12. 12. B. Hamilton Reactions and Reading Notes Literacy in American Lives, June 2005 page 12 “In general, reading was remembered as an activity, indeed a ritual, that was knitted into holiday celebrations as well as in to the ordinary routines of daily life. There was a reverence expressed for books and their value and sometimes a connection between reading and refinement or good breeding” (p. 153). “….reading was most typically remembered and described as a deeply sanctioned activity in the culture at large” (p. 153). “Although the ability to write was widely---almost unanimously--- regarded a precious, memories of writing and learning to write diverged significantly from those of reading. Writing appeared to develop in situation and out of psychological motivations that were saliently, jarringly different from those surrounding reading”(p. 154). “Writing was more often recalled in the context of humiliation and anxiety” (p. 154). “…the feelings surrounding early self-initiated writing were described as lonely”(p. 154). “…it is noteworthy that the motivations for the writing in these cases were not book and the motivators were not adults. Rather, the occasions and impulses to write emerged from the children’s immediate circumstances and feelings. Whereas people tended to remember reading for the sensual and emotional pleasure it gave, they tended to remember writing for the pain or isolation it was meant to assuage”(pp. 154-55). “The ambiguity that surrounded memories of writing actually began at a more fundamental level: the definition of writing itself” (p. 156). “…reading was usually recalled as a clearly demarcated activity: t he names of first books, even in some cases, the first lines of first primers, surfaced in people’s descriptions. Memories of writing were decidedly more vague”(p. 156). “On the whole, it must be said that the status of writing in everyday literacy practices appeared decidedly m ore ambiguous and conflicted in comparison to reading” (p. 160). “Writing did not seem to be broadly sponsored or endorsed by parents, nor did the identity of “writer” seem as easily available as the identity of “reader” (p. 160). “…across the generations, school based writing was widely associated with pain, belittlement, and perplexity” (p. 164). “Messages about the prestige of reading are sent to children early and often” (p. 167). All work property of Buffy J. Hamilton, ©2005. No work may be used or reproduced without the express written consent of Buffy J. Hamilton.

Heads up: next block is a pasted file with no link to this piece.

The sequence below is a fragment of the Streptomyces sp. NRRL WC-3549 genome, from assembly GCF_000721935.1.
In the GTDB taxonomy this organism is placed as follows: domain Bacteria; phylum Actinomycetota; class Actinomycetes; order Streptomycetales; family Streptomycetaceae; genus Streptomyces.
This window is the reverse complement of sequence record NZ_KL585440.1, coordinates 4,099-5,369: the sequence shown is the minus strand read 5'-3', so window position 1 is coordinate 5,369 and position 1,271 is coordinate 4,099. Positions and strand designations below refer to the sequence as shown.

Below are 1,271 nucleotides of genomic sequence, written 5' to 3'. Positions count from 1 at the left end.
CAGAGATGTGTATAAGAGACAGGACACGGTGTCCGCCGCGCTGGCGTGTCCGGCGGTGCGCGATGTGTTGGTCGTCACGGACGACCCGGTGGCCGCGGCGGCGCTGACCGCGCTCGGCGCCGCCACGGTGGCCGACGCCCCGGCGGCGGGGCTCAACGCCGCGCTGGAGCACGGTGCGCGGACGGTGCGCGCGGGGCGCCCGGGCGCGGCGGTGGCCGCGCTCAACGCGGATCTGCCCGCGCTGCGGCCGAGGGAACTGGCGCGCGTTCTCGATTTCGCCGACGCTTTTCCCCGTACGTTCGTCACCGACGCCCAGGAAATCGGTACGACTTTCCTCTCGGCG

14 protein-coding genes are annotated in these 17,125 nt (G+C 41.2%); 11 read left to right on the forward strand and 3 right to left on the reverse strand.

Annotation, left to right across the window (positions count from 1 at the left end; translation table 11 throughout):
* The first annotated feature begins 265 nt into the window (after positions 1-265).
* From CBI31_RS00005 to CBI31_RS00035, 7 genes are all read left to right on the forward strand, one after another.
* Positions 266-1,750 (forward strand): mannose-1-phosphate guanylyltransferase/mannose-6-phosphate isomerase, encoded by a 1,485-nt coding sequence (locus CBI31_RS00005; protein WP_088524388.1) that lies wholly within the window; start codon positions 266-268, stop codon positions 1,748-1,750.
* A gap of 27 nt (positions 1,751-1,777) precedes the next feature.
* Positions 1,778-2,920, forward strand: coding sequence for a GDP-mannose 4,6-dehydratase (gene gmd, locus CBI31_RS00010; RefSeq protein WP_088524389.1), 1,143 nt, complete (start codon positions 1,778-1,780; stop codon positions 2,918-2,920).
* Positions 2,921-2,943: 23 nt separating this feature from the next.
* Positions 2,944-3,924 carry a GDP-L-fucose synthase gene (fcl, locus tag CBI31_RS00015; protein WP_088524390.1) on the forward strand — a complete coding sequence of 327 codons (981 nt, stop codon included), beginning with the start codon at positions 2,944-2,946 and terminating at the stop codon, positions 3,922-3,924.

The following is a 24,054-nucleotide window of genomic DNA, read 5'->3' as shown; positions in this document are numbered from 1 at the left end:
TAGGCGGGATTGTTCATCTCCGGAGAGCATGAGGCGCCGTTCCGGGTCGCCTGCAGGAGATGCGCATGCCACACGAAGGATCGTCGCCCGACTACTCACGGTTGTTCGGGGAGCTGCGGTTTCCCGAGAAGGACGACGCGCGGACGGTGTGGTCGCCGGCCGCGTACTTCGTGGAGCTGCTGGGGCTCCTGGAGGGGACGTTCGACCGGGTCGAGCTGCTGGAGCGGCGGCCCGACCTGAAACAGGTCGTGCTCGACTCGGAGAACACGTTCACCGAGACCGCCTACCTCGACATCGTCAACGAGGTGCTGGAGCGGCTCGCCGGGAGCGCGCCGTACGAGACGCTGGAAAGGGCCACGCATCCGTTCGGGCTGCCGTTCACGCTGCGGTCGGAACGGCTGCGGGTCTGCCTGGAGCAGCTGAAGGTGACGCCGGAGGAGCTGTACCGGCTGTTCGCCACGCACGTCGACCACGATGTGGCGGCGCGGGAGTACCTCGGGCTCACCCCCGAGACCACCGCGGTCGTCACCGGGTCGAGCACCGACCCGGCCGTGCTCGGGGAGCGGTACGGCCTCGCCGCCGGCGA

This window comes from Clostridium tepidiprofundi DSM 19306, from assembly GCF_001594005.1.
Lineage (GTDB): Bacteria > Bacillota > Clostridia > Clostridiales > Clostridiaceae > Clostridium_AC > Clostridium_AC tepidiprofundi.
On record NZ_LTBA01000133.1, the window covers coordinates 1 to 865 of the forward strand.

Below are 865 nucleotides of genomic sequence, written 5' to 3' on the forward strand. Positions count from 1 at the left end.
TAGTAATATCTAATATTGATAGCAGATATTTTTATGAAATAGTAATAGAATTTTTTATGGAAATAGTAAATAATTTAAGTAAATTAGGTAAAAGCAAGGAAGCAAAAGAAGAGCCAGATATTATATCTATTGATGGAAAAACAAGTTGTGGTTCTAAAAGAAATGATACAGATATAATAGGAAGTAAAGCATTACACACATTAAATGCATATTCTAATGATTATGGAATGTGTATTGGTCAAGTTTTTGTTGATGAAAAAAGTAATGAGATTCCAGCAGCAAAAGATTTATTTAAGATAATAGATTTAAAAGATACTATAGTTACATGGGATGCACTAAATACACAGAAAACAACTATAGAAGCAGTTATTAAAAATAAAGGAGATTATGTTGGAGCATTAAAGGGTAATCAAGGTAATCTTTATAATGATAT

13. 13. B. Hamilton Reactions and Reading Notes Literacy in American Lives, June 2005 page 13 Reactions This was probably the chapter I found to be most relevant and meaningful to me. It is truly fascinating that reading bears such a revered status in our society. For me personally, I remember my parents encouraging the reading and writing that I started at an early age. I frequently received books as gifts, and as a child, spending time alone in my room with a book was one of my preferred activities. One of my favorite memories is going to Kessler’s Department Store in Canton and going down this flight of stairs to the toy department---I always bought either a Trixie Belden book or a “Meg” mystery book. Everyone referred to me as a “bookworm”, and of course, I was always in the highest reading group in elementary school. I honestly think 80% of everything I know is from reading----I was a voracious reader of fiction as well as nonfiction as a child----a book was my constant companion. I even loved encyclopedias! My favorites were an old set of Childcraft books someone gave to me and a partial set of Encyclopedia Britannica for Children---I thought those were very cool as well as all the volumes of the Charlie Brown Book of Questions and Answers. I certainly didn’t something stupid like Accelerated Reader to motivate me to read---I enjoyed it for the sheer intrinsic thrill! I frequently wrote stories as a child as well----in fact, I declared I wanted to be an author in 4th grade after reading Gone with the Wind and Little Women. My parents even gave me a typewriter! I used it to write both stories as well as newspaper articles (I was also into being a broadcaster and reporter). At the same time, I did enjoy making my own books with pictures and words from magazine cutouts, especially those from Reader’s Digest. I also had a story published in the Christmas edition of the Forsyth County News---I remember being very proud when my 4th grade teacher read it to the entire class. Even in high school, I wanted to be a journalist---even as a teenager, I enjoyed writing essays although I got away from creative writing as a high school student. I also won a few essay contests in junior high and high school. Ironically, neither of my parents finished high school, and the only college graduates in my life were my teachers. I grew up in what was then VERY rural Forsyth County. I think I was highly literate from the time I was small to even now, yet I managed to thrive in what should have been an environment that according to Brandt, should have limited my access to literacy. How did I thrive in spite of that? All work property of Buffy J. Hamilton, ©2005. No work may be used or reproduced without the express written consent of Buffy J. Hamilton.